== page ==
SAMJ 7326

Temperature regulation in emergency, surgical and critical care

To the Editor: Recently it was brought to the attention the Trauma Society of South Africa (SA) and the Emergency Medicine Society of SA that a certain unnamed medical scheme has produced a document that limits the use of patient warming devices in the care of people covered by that particular funder (Table 1).

Table 1. Policy for patient warming devices from unnamed medical scheme

Blankets: Warm air – disposable

100% chargeable when patient complies with the following criteria:

Infant or paediatric cases (<14 years old)

• with a theatre time ≥60 min and/or

• neurosurgery, i.e. brain surgery and spinal surgery, with a theatre time ≥60 min and/or

• orthopaedic surgery to major hip joints (hip, knee, shoulder, ankle and elbow), with a theatre time ≥60 min and/or

• cardiothoracic and cardiovascular surgery, with a theatre time ≥60 min and/or

• major abdominal surgery for splenectomy and correction of congenital abnormalities, with a theatre time ≥60 min and/or

• post-traumatic hypothermia for cases treated in the emergency room, if required, proof of hypothermia to be supplied to medical aid.

Adult cases

• patients ≥65 years old and with a theatre time ≥90 min and/or

• neurosurgery, i.e brain surgery and spinal surgery, with a theatre time ≥90 min and/or

• orthopaedic surgery to major hip joints (hip, knee, shoulder, ankle and elbow), with a theatre time ≥90 min and/or

• cardiothoracic and cardiovascular surgery, with a theatre time ≥90 min and irrespective of age

• major abdominal surgery, i.e abdominal aortic aneurysm repair, colectomy, Whipple procedure, splenectomy with a theatre time ≥90 min and/or

• post-traumatic hypothermia for cases treated in the emergency room, if required, proof of hypothermia to be supplied to medical aid.


We, as senior representatives of a number of relevant professional societies, are concerned that the recommendations of this funder will be adopted by other funders and that this will place patients at risk of increased morbidity and even potential mortality, since it is well known from recent literature that maintenance of a core temperature of around 36.5°C is associated with improved outcomes.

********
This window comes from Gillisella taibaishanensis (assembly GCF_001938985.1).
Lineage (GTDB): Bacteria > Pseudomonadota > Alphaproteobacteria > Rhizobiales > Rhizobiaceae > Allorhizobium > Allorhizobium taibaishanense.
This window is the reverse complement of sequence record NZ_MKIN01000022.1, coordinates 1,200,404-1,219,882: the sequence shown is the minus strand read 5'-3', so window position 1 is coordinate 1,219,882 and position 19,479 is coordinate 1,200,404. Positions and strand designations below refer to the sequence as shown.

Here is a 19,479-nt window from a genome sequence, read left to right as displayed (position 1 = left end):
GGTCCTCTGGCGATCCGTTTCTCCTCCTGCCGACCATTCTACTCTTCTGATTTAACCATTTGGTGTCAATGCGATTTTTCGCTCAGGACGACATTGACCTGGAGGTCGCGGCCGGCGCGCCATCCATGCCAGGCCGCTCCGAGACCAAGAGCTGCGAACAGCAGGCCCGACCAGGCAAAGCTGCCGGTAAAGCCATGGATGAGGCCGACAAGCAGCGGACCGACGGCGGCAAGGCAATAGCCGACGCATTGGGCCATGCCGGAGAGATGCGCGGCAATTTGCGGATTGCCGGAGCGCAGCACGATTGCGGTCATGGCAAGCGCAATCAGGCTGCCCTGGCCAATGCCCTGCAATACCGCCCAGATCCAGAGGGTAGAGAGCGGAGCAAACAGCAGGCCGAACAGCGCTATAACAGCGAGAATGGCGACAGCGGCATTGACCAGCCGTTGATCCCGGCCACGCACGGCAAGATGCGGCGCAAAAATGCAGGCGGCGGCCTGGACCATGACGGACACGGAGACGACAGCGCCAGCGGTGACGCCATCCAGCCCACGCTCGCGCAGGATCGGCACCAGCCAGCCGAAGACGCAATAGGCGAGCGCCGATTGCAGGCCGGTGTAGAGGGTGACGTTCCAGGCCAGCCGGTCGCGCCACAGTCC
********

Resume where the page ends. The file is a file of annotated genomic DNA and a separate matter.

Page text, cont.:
More importantly, we have noted that temperature regulation is inadequately addressed in the National Core Standards and therefore with these two issues at hand we decided to undertake a literature review and propose a best-practice guideline to enable clinically relevant indications for the use of temperature regulation practices and devices. The resultant review article1 is published in this issue of the SAMJ so as to effectively disseminate the important information about this issue to South African healthcare practitioners.

Timothy Hardcastle

President of the Trauma Society of South Africa; and Division of Trauma, Department of Surgery, University of KwaZulu-Natal, Durban, South Africa

hardcastle@ukzn.ac.za

Melanie Stander

President of the Emergency Medicine Society of SA; and Division of Emergency Medicine, Stellenbosch and Cape Town universities, Cape Town, South Africa

Eric Hodgson

Chief Anaesthesiologist, Inkosi Albert Luthuli Central Hospital, Durban, South Africa; and Department of Anaesthesia and Critical Care, University of KwaZulu-Natal, Durban, South Africa

Dean Gopalan

SA Society of Anaesthesia; and Department of Anaesthesia and Critical Care, University of KwaZulu-Natal, Durban, South Africa

Nicola Kalafatis

KwaZulu-Natal Chairperson of the Critical Care Society of SA; and Department of Anaesthesia and Critical Care, University of KwaZulu-Natal, Durban, South Africa


    1. Hardcastle TC, Stander M, Kalafatis N, Hodgson RE, Gopalan D. External patient temperature control in emergency centres, trauma centres, intensive care units and operating theatres: A multi-society literature review. S Afr Med J 2013;103(9):609-611. [http://dx.doi.org/10.7196/SAMJ.7327]

    1. Hardcastle TC, Stander M, Kalafatis N, Hodgson RE, Gopalan D. External patient temperature control in emergency centres, trauma centres, intensive care units and operating theatres: A multi-society literature review. S Afr Med J 2013;103(9):609-611. [http://dx.doi.org/10.7196/SAMJ.7327]

S Afr Med J 2013;103(9):598. DOI:10.7196/SAMJ.7326

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